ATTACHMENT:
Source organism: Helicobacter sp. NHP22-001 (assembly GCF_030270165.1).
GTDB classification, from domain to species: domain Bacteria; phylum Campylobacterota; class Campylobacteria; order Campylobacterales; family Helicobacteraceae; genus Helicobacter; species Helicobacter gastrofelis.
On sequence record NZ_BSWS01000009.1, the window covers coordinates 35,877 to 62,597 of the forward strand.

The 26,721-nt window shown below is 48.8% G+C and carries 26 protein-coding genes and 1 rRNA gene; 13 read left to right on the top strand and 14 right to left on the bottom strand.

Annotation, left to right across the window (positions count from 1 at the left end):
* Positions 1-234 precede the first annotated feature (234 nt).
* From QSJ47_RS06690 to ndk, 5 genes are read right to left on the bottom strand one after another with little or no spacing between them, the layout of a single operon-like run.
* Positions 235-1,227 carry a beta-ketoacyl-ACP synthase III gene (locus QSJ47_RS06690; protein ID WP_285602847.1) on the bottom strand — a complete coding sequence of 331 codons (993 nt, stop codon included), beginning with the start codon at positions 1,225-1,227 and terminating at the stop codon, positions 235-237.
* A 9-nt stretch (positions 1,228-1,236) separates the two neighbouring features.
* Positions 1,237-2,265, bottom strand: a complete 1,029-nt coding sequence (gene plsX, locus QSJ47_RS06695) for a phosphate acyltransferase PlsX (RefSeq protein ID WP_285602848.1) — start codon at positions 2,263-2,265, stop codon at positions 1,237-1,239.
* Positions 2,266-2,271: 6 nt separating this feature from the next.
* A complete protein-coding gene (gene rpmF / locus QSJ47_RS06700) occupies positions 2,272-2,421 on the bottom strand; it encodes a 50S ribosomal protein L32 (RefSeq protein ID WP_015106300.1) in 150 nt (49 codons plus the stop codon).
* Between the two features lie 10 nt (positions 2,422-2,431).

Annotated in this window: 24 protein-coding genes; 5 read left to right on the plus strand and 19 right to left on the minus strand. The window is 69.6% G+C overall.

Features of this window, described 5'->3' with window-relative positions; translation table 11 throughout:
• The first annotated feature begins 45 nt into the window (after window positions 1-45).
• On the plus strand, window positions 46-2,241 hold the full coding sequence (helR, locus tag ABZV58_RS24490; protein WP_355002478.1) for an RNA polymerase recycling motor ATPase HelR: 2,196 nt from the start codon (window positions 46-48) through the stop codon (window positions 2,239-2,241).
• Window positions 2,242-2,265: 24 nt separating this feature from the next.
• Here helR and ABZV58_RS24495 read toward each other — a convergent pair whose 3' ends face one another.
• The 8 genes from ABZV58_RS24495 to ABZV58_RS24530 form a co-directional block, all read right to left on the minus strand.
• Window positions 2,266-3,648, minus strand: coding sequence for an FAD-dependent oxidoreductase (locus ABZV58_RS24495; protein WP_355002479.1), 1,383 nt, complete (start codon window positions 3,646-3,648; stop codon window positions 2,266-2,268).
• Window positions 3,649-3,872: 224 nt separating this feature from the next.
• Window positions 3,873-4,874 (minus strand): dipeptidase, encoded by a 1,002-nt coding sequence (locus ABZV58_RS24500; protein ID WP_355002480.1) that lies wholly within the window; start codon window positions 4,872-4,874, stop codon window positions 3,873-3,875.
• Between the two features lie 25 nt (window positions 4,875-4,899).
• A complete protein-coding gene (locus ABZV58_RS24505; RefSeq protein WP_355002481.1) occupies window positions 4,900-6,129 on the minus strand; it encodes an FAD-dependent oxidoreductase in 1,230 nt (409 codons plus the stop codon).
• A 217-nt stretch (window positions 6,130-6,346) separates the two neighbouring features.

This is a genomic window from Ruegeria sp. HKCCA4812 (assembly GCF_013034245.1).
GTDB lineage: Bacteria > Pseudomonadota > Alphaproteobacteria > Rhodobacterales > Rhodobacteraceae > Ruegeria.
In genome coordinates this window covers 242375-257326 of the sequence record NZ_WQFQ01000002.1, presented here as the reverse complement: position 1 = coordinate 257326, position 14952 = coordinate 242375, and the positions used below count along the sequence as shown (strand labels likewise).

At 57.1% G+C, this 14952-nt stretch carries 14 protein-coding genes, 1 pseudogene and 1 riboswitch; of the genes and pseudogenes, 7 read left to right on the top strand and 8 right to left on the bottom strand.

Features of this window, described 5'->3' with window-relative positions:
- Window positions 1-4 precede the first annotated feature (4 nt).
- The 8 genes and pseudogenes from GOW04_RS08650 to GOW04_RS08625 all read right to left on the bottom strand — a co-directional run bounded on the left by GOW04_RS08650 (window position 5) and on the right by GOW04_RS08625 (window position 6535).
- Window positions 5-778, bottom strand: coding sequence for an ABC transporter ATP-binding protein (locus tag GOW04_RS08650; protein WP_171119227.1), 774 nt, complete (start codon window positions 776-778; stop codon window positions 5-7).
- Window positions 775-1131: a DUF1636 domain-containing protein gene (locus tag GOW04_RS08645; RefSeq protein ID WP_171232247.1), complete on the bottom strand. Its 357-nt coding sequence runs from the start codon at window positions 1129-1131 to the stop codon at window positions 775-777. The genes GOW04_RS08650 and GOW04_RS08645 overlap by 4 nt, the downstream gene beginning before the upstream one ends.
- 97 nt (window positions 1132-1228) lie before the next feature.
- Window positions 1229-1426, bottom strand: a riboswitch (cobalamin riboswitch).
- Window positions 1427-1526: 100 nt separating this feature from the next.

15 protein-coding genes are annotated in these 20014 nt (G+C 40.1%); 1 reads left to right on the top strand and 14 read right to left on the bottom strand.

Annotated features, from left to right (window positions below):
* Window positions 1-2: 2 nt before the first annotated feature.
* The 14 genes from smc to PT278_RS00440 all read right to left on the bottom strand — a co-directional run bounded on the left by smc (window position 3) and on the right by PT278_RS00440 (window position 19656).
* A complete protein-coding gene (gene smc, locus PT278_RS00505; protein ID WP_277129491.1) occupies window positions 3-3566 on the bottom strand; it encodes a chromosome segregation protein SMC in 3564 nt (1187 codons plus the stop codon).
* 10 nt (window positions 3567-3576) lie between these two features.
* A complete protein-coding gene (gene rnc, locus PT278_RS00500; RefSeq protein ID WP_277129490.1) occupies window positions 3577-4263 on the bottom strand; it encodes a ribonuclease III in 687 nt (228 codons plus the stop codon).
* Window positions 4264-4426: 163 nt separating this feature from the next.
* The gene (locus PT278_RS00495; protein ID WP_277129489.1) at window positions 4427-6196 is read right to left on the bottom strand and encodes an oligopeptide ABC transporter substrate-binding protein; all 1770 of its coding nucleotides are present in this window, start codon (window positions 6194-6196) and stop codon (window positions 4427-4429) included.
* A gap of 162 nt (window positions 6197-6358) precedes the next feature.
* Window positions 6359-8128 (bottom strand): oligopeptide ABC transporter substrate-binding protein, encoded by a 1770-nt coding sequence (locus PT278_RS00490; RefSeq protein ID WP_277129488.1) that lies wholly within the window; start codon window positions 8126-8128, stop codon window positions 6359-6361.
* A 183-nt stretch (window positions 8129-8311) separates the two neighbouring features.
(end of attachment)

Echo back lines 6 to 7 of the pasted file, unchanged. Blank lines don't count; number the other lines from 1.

* Positions 1-234 precede the first annotated feature (234 nt).
* From QSJ47_RS06690 to ndk, 5 genes are read right to left on the bottom strand one after another with little or no spacing between them, the layout of a single operon-like run.